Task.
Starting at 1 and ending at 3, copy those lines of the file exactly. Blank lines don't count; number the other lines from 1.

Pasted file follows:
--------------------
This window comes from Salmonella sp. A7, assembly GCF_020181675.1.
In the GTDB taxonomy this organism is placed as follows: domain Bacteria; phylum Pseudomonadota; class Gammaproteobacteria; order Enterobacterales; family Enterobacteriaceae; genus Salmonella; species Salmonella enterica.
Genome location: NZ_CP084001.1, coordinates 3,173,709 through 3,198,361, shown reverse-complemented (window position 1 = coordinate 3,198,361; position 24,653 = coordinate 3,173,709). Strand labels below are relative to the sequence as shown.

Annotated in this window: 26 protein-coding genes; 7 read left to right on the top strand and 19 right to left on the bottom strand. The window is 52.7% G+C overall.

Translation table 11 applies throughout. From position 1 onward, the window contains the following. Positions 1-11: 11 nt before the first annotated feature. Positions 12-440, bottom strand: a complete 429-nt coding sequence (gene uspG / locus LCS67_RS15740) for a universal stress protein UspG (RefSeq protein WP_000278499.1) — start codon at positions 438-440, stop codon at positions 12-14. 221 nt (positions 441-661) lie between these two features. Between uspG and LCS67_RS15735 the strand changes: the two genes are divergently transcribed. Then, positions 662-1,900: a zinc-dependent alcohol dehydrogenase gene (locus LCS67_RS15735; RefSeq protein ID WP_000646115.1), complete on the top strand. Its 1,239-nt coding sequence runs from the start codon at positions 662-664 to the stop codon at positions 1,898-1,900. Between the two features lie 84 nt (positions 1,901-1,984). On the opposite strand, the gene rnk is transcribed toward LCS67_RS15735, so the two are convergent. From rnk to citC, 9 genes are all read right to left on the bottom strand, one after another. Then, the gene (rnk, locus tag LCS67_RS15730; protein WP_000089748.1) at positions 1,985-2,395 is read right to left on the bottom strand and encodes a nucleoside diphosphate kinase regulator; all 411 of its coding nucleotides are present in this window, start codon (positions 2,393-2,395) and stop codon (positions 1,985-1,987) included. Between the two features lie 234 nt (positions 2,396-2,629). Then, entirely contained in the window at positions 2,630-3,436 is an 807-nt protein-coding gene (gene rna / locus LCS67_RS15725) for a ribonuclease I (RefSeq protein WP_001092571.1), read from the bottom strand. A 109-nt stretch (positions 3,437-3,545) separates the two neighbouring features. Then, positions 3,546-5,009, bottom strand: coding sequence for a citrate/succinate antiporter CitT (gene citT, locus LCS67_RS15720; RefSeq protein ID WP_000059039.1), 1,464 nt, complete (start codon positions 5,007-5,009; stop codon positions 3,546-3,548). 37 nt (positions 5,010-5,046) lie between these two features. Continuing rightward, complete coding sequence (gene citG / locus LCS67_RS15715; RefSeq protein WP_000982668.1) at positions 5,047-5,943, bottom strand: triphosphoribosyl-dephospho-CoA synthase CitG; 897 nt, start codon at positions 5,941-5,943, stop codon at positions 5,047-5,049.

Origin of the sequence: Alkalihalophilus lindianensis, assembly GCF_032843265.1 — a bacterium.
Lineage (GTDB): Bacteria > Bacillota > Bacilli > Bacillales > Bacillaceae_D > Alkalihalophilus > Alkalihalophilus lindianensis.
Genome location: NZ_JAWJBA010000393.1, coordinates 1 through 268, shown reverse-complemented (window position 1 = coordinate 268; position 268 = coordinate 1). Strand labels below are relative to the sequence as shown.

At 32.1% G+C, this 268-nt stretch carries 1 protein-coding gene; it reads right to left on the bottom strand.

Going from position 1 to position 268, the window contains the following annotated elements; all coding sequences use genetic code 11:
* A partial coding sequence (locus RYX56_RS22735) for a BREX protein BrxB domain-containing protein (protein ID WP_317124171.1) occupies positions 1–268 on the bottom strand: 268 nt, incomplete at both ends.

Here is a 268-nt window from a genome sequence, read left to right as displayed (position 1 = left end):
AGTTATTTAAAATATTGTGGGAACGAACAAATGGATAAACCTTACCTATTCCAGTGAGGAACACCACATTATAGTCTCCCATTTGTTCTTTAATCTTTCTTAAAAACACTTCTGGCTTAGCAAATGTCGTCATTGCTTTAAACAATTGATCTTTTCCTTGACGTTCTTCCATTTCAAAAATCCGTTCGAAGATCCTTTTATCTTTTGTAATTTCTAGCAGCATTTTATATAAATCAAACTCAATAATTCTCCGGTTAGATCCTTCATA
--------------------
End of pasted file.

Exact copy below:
This window comes from Salmonella sp. A7, assembly GCF_020181675.1.
In the GTDB taxonomy this organism is placed as follows: domain Bacteria; phylum Pseudomonadota; class Gammaproteobacteria; order Enterobacterales; family Enterobacteriaceae; genus Salmonella; species Salmonella enterica.
Genome location: NZ_CP084001.1, coordinates 3,173,709 through 3,198,361, shown reverse-complemented (window position 1 = coordinate 3,198,361; position 24,653 = coordinate 3,173,709). Strand labels below are relative to the sequence as shown.